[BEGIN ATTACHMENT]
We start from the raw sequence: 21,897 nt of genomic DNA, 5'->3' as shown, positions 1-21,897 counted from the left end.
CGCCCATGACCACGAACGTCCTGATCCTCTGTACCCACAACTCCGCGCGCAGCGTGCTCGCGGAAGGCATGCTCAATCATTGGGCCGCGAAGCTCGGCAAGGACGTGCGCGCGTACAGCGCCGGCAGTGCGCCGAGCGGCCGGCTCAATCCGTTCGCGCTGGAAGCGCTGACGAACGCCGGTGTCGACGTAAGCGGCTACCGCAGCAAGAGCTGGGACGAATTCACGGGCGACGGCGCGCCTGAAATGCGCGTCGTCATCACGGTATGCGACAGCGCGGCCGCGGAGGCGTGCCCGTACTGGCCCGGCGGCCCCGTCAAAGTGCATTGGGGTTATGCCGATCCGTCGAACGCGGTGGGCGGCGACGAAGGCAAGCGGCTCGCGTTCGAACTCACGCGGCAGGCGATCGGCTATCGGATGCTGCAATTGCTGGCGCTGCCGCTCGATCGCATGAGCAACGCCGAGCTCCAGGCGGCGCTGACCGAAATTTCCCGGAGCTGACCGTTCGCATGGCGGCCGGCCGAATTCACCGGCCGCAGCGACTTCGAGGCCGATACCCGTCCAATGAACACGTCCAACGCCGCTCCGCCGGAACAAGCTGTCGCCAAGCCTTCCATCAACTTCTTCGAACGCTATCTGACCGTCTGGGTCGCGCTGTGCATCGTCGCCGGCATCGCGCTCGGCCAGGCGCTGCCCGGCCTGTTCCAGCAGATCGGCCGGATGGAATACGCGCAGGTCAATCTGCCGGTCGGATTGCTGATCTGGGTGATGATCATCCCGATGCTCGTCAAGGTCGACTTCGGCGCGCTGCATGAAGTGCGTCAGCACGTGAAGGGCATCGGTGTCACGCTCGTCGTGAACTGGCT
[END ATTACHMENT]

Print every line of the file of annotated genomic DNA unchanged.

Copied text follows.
We start from the raw sequence: 21,897 nt of genomic DNA, 5'->3' as shown, positions 1-21,897 counted from the left end.
CGCCCATGACCACGAACGTCCTGATCCTCTGTACCCACAACTCCGCGCGCAGCGTGCTCGCGGAAGGCATGCTCAATCATTGGGCCGCGAAGCTCGGCAAGGACGTGCGCGCGTACAGCGCCGGCAGTGCGCCGAGCGGCCGGCTCAATCCGTTCGCGCTGGAAGCGCTGACGAACGCCGGTGTCGACGTAAGCGGCTACCGCAGCAAGAGCTGGGACGAATTCACGGGCGACGGCGCGCCTGAAATGCGCGTCGTCATCACGGTATGCGACAGCGCGGCCGCGGAGGCGTGCCCGTACTGGCCCGGCGGCCCCGTCAAAGTGCATTGGGGTTATGCCGATCCGTCGAACGCGGTGGGCGGCGACGAAGGCAAGCGGCTCGCGTTCGAACTCACGCGGCAGGCGATCGGCTATCGGATGCTGCAATTGCTGGCGCTGCCGCTCGATCGCATGAGCAACGCCGAGCTCCAGGCGGCGCTGACCGAAATTTCCCGGAGCTGACCGTTCGCATGGCGGCCGGCCGAATTCACCGGCCGCAGCGACTTCGAGGCCGATACCCGTCCAATGAACACGTCCAACGCCGCTCCGCCGGAACAAGCTGTCGCCAAGCCTTCCATCAACTTCTTCGAACGCTATCTGACCGTCTGGGTCGCGCTGTGCATCGTCGCCGGCATCGCGCTCGGCCAGGCGCTGCCCGGCCTGTTCCAGCAGATCGGCCGGATGGAATACGCGCAGGTCAATCTGCCGGTCGGATTGCTGATCTGGGTGATGATCATCCCGATGCTCGTCAAGGTCGACTTCGGCGCGCTGCATGAAGTGCGTCAGCACGTGAAGGGCATCGGTGTCACGCTCGTCGTGAACTGGCT